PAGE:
What If Ambiguity Was a Good Thing?

Many of us search for our ability to “know” specific data. We want to know when the pandemic will end? When will the team finish their work? Or even when we will arrive at our destination? However, the farther out and the more specific we want that knowledge to be, the more it costs us to discover it. Those costs include time and money. When we need to know, we exhibit the certainty mindset.

Instead of that certainty mindset, what if we embraced comfort with ambiguity? Instead of spending time and money to create certainty, we could replan and adapt.

That’s the adaptability mindset—ways we can live with ambiguity.

We need certainty for some things in our lives. For example, I like knowing when to expect my husband home for dinner. Even then, I don’t look for the exact time he’ll be home. Instead, I want to know a plus or minus ten minutes or so. If he’s not home then, I’ll start dinner.

That’s an easy way to live with ambiguity. I’ve seen that people have significant concerns that sometimes prevent them from living with ambiguity:

Their concerns:

  1. They need to know the exact data.
  2. They’re not sure of the worst thing that can happen if they don’t know or acquire the data.
  3. Too often, they don’t know how to create alternate plans.

Let’s start with the need to know concern.

Concern 1: I need to know

Last week, my husband and I took a quick vacation that required a flight. Flights have been iffy for months now. Sure enough, the airline told us they delayed our return flight by half an hour for weather reasons.

We try to manage our travel risks by avoiding tight connections. Even if our connecting flight took off on time, we should have time to make that flight.

However, since our connection was the place with weather, all the outbound flights were delayed, too. We had enough time.

Travel has built-in risks. We can’t know everything about when we will take off or arrive. Even when the airlines canceled my flights, they often did so in time for me to make other arrangements. (Not always, but most of the time.)

In this case, the airline was transparent about its data—we received updates on our flight, our connection, and the weather. We saw progress. (We also got home just a little late.)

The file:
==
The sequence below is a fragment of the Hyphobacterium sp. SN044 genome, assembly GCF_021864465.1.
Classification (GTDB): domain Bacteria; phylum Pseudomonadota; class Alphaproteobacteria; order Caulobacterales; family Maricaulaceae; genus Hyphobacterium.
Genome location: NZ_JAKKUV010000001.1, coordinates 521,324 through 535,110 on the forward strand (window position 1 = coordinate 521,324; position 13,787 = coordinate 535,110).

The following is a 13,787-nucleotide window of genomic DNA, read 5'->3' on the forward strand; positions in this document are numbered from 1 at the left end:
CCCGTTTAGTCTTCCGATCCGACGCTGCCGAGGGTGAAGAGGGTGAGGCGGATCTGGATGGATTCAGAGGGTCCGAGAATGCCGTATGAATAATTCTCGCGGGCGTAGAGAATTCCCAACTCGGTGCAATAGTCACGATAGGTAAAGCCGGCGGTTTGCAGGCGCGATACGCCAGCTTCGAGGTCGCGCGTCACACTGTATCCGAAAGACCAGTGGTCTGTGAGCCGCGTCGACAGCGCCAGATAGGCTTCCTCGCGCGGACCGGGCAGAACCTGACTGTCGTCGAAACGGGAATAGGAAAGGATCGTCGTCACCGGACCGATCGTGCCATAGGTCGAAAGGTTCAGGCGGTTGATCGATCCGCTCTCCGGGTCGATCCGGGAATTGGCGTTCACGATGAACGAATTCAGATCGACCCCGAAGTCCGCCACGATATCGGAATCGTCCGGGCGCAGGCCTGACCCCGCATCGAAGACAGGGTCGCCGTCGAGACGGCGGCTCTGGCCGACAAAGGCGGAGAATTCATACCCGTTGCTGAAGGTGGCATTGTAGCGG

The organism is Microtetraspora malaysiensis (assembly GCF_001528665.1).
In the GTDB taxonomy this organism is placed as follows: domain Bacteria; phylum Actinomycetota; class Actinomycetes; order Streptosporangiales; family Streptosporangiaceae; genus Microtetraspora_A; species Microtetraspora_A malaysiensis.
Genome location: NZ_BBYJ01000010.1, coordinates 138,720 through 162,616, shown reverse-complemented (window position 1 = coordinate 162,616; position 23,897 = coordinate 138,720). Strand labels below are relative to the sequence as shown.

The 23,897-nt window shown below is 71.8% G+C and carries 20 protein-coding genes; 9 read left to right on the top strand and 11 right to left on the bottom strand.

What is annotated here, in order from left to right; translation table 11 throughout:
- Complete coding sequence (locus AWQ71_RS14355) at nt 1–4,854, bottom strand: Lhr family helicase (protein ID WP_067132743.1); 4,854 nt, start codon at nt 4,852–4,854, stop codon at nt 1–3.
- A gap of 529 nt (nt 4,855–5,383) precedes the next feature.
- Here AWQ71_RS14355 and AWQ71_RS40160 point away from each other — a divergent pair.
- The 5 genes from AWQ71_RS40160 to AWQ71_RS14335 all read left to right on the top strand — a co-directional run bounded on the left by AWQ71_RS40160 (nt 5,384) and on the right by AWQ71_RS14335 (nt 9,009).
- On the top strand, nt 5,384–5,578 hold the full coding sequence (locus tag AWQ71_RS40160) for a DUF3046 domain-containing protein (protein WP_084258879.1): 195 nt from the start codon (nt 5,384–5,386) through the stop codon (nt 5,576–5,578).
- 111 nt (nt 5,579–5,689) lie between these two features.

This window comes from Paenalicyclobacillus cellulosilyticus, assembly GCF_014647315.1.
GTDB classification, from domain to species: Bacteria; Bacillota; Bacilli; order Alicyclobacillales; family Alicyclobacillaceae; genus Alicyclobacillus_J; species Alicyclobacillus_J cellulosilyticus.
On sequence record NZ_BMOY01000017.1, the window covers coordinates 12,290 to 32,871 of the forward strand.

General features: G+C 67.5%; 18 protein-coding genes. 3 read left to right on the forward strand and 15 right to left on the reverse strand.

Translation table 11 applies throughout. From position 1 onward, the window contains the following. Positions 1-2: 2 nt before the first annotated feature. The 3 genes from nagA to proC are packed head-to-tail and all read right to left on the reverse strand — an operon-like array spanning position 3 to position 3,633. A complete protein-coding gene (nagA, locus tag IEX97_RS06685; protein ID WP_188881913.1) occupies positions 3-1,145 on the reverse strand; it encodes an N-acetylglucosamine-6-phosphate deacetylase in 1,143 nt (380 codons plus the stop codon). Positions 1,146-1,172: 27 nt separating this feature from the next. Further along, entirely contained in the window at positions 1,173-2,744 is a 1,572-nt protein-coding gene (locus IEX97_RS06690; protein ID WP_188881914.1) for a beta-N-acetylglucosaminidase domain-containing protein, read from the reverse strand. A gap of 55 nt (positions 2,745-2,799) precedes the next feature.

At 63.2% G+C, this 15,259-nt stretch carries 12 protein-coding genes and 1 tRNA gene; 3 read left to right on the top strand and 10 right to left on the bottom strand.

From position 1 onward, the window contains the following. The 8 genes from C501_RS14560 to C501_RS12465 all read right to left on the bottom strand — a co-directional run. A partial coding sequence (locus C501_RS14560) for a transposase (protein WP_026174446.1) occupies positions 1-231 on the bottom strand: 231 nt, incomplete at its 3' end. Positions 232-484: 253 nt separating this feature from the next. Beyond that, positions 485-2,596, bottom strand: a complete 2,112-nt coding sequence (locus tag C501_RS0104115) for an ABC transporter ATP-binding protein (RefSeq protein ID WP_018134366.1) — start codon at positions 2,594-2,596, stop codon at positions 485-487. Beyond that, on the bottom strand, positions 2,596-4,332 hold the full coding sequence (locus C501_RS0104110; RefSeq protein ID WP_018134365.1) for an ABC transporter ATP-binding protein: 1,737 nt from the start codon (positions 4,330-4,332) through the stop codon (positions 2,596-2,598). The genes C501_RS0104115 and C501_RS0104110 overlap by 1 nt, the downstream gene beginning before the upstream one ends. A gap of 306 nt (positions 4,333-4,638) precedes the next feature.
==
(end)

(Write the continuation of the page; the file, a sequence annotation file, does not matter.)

The rest of life has built-in risks, too. That’s why I always wonder when people want certainty instead of seeing progress. I suspect they have not yet assessed the risks of not knowing.

Concern 2: Assess the risks of not knowing

I’m a huge fan of seeing progress instead of planning for certainty. Maybe that’s my project management experience. Murphy’s Law says that things will go wrong at the worst possible time. And Hofstadter’s Law states that things take longer, even when you take Hofstadter’s Law into account.

What is the risk of not knowing?

For most societal issues, we’ll learn soon enough. For example, for the pandemic, we can be pretty sure we’ll have another wave of infections in the fall and winter. Especially if you, as I do, live where we move back inside because of the cold.

Do we need to know when the pandemic will end?

I don’t think that’s a knowable question. Instead, I want to have an idea of knowing when children can get their vaccinations. I don’t even need to know the exact date the vaccinations will be available. I can manage the risks to my beloved family members by wearing a mask myself.

When we can manage our risks, we might not need to know specific data.

In contrast to my vacation return flight, what if I was traveling with an organ for a transplant? I might want a lot more information about flights and alternatives. And that goes to the ease of replanning.

Concern 3: The ease of creating alternate plans

How easy is it for you to see alternatives? The closer we get to our destinations or final states, the fewer alternatives we have.

Unfortunately, my husband has encountered significant traffic on the last stretch coming home. By that time, he has few, if any, alternate routes.

You might feel the same for most other travel, including airplanes. (We have several apps that help us replan our travel, if necessary.)

However, we have many more options for projects, the pandemic, and other situations, especially if we create risk-based plans early.

I practice changing plans. I recommend you do, too.

How? Consider rolling-wave plans for everything you do.

In a rolling wave, you plan for a short time, then update the plan once you’ve hit a particular time or a deliverable. (See Rolling Wave Planning as a start if you haven’t read any of my project-focused books. I chose that link so you could see how long I’ve been practicing replanning.)

The more alternate plans you can imagine, the less time and money you spend trying to acquire good data. Instead, you can work with recent data that’s easy to gather at a low cost.

Ambiguity Can Help Us Grow

While I prefer more certainty, I like to practice adaptability and resilience. Ambiguity challenges me and offers me plenty of practice.

I’m not saying you should “relax and enjoy” the ambiguity in your life or work. That discounts our choices for risk management. However, the more I practice living with ambiguity, the more I see alternatives to my current practices.

You might, too. If you do, reply and let me know.


I have a new writing book, Free Your Inner Nonfiction Writer, in the May 2022 Write Stuff storybundle. My book is exclusive to the bundle, which ends May 12. I’ll publish that book everywhere late this month.

I’m leading a session at the Leading Complexity series of masterclasses: Modern Management: Position Yourself to Take Advantage of Complexity. Yes, it’s about the ideas in the Modern Management books, but you’ll recognize many of the ideas. Use this coupon for a 20% discount: ROTHMANFRIEND20.

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Till next time,


© 2022 Johanna Rothman

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